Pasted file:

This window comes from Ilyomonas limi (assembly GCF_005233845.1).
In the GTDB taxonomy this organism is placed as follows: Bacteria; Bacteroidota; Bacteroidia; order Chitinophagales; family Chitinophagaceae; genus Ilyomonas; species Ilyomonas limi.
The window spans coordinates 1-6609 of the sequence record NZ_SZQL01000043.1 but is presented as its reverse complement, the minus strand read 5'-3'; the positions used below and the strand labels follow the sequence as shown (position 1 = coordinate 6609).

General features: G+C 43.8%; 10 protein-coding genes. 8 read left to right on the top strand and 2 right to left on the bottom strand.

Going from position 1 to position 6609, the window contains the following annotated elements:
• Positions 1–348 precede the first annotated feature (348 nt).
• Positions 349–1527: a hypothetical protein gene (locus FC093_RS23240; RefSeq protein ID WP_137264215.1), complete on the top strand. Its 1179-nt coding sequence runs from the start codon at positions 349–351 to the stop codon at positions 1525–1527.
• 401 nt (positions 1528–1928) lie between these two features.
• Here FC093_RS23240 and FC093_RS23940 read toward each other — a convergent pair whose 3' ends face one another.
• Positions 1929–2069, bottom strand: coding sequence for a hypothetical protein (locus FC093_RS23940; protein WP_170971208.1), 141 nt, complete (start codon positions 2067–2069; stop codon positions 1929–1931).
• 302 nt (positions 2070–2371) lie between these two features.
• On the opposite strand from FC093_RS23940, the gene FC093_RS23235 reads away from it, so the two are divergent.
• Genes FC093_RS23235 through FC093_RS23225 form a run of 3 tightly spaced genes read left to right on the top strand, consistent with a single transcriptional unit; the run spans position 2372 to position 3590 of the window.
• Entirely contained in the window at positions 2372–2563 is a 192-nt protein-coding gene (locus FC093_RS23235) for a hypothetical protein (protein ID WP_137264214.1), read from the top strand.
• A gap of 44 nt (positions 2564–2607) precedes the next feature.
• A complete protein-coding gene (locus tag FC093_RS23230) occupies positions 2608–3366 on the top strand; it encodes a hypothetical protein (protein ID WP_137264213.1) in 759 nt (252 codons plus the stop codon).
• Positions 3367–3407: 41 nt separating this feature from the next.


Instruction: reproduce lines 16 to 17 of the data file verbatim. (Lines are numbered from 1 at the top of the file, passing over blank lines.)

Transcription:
• A complete protein-coding gene (locus tag FC093_RS23230) occupies positions 2608–3366 on the top strand; it encodes a hypothetical protein (protein ID WP_137264213.1) in 759 nt (252 codons plus the stop codon).
• Positions 3367–3407: 41 nt separating this feature from the next.